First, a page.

Russia’s invasion of Ukraine is an obvious example: practically overnight, compliance professionals had to react to the sanctioning of scores of Russian individuals and entities by different bodies and jurisdictions.
RegTech has disrupted the regulatory environment profoundly, changing the ways many firms conduct their regulatory compliance operations. With many compliance-related tasks now being automated, compliance practitioners have had to adapt and obtain new skills, working alongside supplementary technology to meet business goals.
Though there has been much talk of whether AI will replace traditional compliance professionals, it will be interesting to see what the future holds in this space and to what extent compliance professionals will have to further adapt.
Significant regulatory activity has also had a major impact on how compliance professionals operate. Processes and procedures have been adapted in order to comply with new regulations, with compliance professionals also having to ensure that their firms aren’t at risk during the transition period.
Like any soft skill, adaptability can be improved. Exactly how depends on the individual, and their specific strengths and areas of development. Here are some common tips which are universally applicable.
Adaptability and problem solving go hand in hand. Problem solving helps you resolve issues as they arise, and can be broken down into four steps:
This methodology can be used to address almost any problem. By clearly identifying an issue, one can strategically arrive at a solution, and the more experience you have of problem solving, the easier it becomes to solve the next one. Over time and with enough practice, issues will become easier to grapple with.
Routine is useful, but it can easily become a self-built prison. With the world constantly evolving it is imperative to accept change to keep up. By doing so, new ways of working emerge and being open to, and even embracing, change, can help you become a more productive and creative professional.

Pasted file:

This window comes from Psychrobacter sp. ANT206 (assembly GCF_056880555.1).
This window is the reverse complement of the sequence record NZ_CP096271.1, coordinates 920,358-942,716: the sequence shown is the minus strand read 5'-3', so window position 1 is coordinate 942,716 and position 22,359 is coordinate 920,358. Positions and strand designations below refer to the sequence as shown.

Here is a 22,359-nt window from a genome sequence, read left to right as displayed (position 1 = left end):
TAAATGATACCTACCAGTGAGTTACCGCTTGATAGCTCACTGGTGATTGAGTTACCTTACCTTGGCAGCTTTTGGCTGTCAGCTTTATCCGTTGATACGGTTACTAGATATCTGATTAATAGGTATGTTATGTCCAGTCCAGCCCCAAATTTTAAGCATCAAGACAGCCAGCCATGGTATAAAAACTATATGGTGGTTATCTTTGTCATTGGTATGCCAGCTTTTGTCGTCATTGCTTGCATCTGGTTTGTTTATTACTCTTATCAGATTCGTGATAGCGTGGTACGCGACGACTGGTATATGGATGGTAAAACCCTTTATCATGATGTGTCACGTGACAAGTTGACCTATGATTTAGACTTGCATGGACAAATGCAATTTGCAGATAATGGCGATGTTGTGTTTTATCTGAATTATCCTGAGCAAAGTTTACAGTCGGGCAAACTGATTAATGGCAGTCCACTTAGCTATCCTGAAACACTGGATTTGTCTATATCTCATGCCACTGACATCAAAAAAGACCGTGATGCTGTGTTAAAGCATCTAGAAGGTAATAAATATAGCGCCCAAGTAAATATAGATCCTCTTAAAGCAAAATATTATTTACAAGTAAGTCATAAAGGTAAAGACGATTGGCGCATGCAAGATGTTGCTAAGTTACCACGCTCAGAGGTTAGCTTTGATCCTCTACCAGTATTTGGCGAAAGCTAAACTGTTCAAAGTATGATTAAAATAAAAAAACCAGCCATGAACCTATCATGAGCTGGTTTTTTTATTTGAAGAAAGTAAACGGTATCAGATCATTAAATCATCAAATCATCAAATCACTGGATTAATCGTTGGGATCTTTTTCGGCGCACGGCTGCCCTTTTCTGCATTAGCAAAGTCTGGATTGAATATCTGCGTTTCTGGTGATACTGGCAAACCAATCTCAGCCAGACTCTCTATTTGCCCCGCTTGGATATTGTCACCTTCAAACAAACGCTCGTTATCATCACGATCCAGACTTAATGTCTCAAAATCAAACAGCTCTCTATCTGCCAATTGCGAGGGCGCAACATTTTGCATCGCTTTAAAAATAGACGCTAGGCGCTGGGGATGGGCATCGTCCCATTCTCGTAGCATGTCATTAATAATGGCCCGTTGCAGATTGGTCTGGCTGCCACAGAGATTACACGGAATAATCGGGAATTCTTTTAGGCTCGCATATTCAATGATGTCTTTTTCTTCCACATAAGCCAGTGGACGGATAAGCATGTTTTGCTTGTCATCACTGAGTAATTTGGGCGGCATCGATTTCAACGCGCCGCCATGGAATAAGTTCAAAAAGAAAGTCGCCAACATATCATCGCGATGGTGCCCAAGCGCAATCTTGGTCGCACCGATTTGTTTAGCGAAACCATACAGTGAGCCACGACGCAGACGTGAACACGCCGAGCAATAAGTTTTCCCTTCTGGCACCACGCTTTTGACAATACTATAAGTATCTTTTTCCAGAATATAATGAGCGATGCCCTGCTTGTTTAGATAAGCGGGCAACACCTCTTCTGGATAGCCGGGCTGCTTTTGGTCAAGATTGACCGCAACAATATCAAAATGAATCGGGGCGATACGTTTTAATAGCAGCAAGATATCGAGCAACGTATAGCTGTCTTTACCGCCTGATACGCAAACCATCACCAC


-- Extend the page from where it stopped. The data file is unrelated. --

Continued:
Being adaptable is about being able to look at things differently, and not closing one’s mind to new opportunities. To be more open minded, ask high-level questions and establish the ‘why?’ of any given situation. Practice active listening when learning something new, and try to think about situations from all possible angles before looking to solve the problem.
Confidence in one’s ability is no bad thing, but it is not always the most useful trait when looking at it from an adaptability perspective, leading as it does to sclerotic processes and thought patterns. Being able to ‘step outside of yourself’ opens new perspectives and ways of doing things, making you more agile and responsive to developments.
Comfort zones are attractive precisely because they are so comfortable. Yet working only in ways with which you are familiar exposes you and your firm to the risk of being unprepared for inevitable change. Slowly exposing yourself to new and challenging situations can help you to think in different ways and increase flexibility – both of which bolster one’s ability to adapt.
Cultivating adaptability is an organic activity that will take time, patience and focus. The payoff? A better-protected firm, a healthier approach to change, enhanced career prospects, and a skill that can be drawn upon in one’s personal life.
 Mark Wheatley, ‘How adaptability skills can help to tackle novel problems’, EY, 19 June 2021: https://www.ey.com/en_uk/workforce/how-adaptability-skills-can-help-to-tackle-novel-problems – accessed July 2022
 Alison Doyle, ‘Important Adaptability Skills for Workplace Success’, The Balance Careers, 23 August 2021: https://www.thebalancecareers.com/important-adaptability-skills-4768260#:~:text=you%20get%20hired.-,What%20Are%20Adaptability%20Skills%3F,employers%20seek%20when%20hiring%20candidates – accessed July 2022
 Alicia Raeburn, ‘6 ways to develop adaptability in the workplace and embrace change’, Asana, 7 March 2022: https://asana.com/resources/workplace-adaptability-skills – accessed July 2022